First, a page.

3 O C TO BER
Networking for Young Entrepreneurs and Ambitious Professionals (YENA). YENA brings ambitious professionals under the age of 35 together for networking, development,
socialising and support. Bath Brew House; 6.30pm. www.eventbrite.co.uk 16 O C TO B ER
Bath Life Business Club with guest speaker Tom Lewis, owner of the award-winning The Guild co-working hub. BLBC’s are sell-out affairs, so book early. The Royal Crescent Hotel & Spa; 12pm; £50; www.bathlifebusinessclub.com
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Successful, well-established year-round language school in the centre of Bath requires
HOMESTAY HOSTS IN BATH to host both short-term and long-term students. We teach adults and teenagers, and need both single and twin-room accommodation. For further details, including rates of payment, please contact our Accommodation Manager: Sarah Wringer, KIE Bath, 5 Trim Street, Bath, BA1 1HB Direct Line (01225) 473502, Email: email@example.com
FANTASTIC FOUR Our pick of the most exciting, intriguing or important local business stories right now
MAKEOVER MERGER A new interior design firm has been created in Bath following the merger of two leading businesses. Etons of Bath has been formed from Latham Interiors and Eton Design, with its studio, showroom and curtain and upholstery workshop at 108 Walcot Street. Latham Interiors was founded by Sarah Latham in 2010, and works on both listed and significant Georgian projects. Eton Design was founded in Bath seven years ago by Peter Higgins, and has worked on residential and leisure projects in London and the West Country. Sarah Latham says, “We are delighted that the two firms have come together to create Etons of Bath. Our aim is to combine the highest level of interior design, fabric and window dressing services with our expertise in Georgian and Regency properties, to create classically inspired
Style by design
KEY DATES REVEALED FOR BIGGEST-EVER BATH LIFE AWARDS interiors in London and the South West.’’ The firm will offer services for residential, commercial and hospitality customers including full interior design, space planning, procurement and installation. Eton’s of Bath is to launch an interactive Stylefinder App to help customers find the perfect pieces and designs for their homes. www.etonsofbath.com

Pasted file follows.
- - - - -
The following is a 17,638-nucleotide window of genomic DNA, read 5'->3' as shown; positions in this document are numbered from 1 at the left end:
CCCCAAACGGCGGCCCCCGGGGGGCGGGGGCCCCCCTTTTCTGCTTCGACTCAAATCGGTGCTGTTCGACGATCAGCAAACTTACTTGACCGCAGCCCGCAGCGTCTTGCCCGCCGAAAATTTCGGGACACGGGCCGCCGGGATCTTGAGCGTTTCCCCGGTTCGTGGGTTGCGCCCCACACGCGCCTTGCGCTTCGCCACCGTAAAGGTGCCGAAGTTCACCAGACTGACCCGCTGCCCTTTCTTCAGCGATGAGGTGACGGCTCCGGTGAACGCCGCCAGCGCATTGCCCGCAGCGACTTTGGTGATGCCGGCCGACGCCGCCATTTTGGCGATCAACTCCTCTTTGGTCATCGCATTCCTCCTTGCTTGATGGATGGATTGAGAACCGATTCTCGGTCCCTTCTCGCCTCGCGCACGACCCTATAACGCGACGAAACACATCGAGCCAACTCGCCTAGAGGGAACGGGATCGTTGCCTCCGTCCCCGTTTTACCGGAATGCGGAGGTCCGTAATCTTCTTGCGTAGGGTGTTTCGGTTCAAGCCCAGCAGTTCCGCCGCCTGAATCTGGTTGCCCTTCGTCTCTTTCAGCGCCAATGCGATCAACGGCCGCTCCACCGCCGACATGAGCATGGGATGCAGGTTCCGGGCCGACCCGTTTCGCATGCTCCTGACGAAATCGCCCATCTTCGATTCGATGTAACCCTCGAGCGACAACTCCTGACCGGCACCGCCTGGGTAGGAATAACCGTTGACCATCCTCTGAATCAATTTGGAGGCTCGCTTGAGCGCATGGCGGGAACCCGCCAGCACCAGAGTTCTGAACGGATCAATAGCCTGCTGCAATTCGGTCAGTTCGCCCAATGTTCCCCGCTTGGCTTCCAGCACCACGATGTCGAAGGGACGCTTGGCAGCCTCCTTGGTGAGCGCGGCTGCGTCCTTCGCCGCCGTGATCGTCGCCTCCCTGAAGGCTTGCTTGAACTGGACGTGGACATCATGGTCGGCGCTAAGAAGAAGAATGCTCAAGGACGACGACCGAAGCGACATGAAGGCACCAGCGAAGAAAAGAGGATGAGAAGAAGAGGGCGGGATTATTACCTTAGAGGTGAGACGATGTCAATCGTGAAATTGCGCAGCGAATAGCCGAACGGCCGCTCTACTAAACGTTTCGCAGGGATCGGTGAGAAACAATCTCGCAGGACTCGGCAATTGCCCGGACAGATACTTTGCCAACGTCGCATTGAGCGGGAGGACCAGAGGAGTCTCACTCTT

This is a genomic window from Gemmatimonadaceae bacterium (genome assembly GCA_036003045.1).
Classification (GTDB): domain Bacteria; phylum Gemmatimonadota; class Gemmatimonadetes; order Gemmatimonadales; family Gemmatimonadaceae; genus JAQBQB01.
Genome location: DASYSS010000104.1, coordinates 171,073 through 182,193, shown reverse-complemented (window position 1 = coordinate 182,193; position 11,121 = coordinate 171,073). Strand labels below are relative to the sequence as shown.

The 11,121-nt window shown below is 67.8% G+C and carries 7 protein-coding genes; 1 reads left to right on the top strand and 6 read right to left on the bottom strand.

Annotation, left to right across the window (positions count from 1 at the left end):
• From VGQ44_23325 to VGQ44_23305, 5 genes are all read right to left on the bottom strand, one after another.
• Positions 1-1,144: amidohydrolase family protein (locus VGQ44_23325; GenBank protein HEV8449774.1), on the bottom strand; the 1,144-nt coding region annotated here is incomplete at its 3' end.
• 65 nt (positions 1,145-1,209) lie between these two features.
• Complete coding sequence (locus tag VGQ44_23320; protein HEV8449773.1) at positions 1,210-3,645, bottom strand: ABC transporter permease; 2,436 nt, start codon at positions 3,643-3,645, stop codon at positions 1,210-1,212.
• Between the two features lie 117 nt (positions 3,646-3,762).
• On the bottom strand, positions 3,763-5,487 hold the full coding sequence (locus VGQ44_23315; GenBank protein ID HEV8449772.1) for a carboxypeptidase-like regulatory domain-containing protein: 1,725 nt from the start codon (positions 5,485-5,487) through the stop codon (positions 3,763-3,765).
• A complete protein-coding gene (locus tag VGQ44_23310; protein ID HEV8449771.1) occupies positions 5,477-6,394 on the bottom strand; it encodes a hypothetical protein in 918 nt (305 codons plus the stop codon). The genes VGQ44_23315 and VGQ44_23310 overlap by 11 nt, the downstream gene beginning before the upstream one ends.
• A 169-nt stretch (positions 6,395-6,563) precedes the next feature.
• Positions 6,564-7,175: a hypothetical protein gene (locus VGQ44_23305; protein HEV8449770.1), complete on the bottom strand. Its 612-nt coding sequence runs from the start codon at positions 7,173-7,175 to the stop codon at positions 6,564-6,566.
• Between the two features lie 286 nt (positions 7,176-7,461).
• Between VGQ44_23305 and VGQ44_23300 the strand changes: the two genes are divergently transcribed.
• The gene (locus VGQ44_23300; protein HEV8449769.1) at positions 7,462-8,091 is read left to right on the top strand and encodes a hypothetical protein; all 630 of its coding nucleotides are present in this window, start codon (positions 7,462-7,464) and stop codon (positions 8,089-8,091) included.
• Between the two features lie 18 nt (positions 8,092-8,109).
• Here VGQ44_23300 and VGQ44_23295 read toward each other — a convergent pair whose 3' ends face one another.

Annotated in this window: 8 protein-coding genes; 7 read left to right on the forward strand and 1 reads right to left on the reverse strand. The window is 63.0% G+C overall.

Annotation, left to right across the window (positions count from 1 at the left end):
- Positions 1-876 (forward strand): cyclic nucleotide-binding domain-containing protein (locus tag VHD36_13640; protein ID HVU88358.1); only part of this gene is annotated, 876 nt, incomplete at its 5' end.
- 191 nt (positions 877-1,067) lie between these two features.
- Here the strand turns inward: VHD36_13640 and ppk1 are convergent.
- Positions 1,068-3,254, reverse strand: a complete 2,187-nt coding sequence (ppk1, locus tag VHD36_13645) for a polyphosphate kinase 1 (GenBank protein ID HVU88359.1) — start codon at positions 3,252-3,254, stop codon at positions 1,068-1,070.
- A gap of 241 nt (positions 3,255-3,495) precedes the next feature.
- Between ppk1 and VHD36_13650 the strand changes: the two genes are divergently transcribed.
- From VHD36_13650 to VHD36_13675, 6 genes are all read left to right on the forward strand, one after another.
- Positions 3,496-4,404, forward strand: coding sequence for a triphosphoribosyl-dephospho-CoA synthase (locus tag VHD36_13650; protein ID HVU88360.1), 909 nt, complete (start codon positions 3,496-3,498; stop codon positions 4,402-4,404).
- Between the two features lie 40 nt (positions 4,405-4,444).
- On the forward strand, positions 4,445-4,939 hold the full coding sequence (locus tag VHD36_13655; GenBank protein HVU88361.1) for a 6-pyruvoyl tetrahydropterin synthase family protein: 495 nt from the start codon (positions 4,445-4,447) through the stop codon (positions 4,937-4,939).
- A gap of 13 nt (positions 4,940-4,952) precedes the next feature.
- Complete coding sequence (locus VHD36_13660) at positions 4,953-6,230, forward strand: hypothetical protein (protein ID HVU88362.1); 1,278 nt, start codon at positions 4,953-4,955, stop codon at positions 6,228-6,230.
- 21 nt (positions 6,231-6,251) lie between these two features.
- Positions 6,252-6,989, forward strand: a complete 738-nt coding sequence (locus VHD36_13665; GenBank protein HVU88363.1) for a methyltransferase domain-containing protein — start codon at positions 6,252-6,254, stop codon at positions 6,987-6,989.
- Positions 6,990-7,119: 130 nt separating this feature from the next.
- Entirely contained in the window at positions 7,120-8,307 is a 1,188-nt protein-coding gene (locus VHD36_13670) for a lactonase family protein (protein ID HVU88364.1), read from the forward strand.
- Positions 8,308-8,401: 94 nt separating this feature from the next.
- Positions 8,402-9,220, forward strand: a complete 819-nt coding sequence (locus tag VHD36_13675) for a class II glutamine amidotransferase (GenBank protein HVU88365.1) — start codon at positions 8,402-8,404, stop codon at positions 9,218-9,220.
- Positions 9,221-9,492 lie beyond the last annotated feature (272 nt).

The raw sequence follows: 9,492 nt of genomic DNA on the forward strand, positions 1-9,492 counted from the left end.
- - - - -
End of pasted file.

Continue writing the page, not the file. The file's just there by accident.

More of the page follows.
THE BIG SQUEEZE Juice Recruitment has expanded with the opening of an office in Swindon. The recruitment company has added to its popular offices in Bath, Bristol, Cheltenham and Trowbridge, with the new office, allowing it to expand into Wiltshire, Berkshire and Oxfordshire. Emma Summers, managing director of Juice Recruitment Ltd, says, “At Juice we have many fantastic and loyal clients in and around Swindon and it has become fundamental for us to have a firm base in the town. Nicholas is ready to dazzle
“We are continually looking for opportunities to grow and expand our client base particularly in and around the M4 corridor, allowing us to extend our services to those clients positioned in and around the north Wiltshire.” The Swindon office will be managed by James Lovejoy. “Juice’s offering is unique, and this is demonstrated in not only the candidates we provide, but the service we deliver,” he says. For more: www.juicerecruitment.com
James is ready to deliver
Bath businesses are urged to make a note in their diaries, as key dates for the 2018 Bath Life Awards are revealed. First up is a free How To Win a Bath Life Award seminar, which will take place on 20 October. This hourlong event explains what the judges are looking for, and how to marshal your case for a winning nomination. Register on the Bath Life Awards site to attend. The site also has full details of how to enter, and includes top tips to maximise your chances. For the first time at the Awards, there will be no tickets on open sale for the Ball Room, due to an unprecedented number of sponsors backing Bath’s leading business event. A strictly limited number of Silver Sponsorships, including special tables for eight in either the Ball Room or Tea Room, will go on sale on 25 September at midday on the site. The 2017 Awards saw over 290 Nominations, a record number of finalists, and a sell-out evening event with over 500 guests and a further 140 on the waiting list. The current roster of sponsors is led by Headline Sponsor The Royal Crescent Hotel & Spa, together with its brand partner Taittinger. Platinum Sponsor is Bristol Airport and the other main sponsors are: Bath BID, Savills, DATES FOR Novia, Bath Rugby, Apex Hotels, YOUR DIARY: Bluefin, Minuteman, Tile & 20 OCTOBER: How to Flooring, First Bus, Kersfield, Win Seminar Bryers, Clifton Marquee Com6 NOVEMBER: pany, SoVision, Fidelius, Bath Nominations open Audi, Hawker Joinery, Stone 16 JANUARY: Finalists revealed King, Homelets, Bath VW, Circo 5 FEBRUARY: and Enlightened. Finalists’ and The Bath Life Awards are on 1 Sponsors’ Reception March at the Assembly Rooms. 1 MARCH: Bath Life
For more: www.bathlifeawards.co.uk
SHINING BRIGHT Indie Bath jeweller Nicholas Wylde is celebrating 30 years in business, and puts the longevity of his eponymous shop down to offering a bespoke service, innovative designs and unequalled customer service. Pieces are both designed and made on-site, with Nicholas saying the success is down to what he has dubbed ‘the Wylde effect’, at both
his Northumberland Place and Bristol shops. “That’s superb craftsmanship, and exclusive jewellery pieces in our distinctive style, delivered by dedicated staff resulting in happy clients,” he says. “I’m proud to be celebrating 30 years in business this year and feel in Bath, particularly, indie shops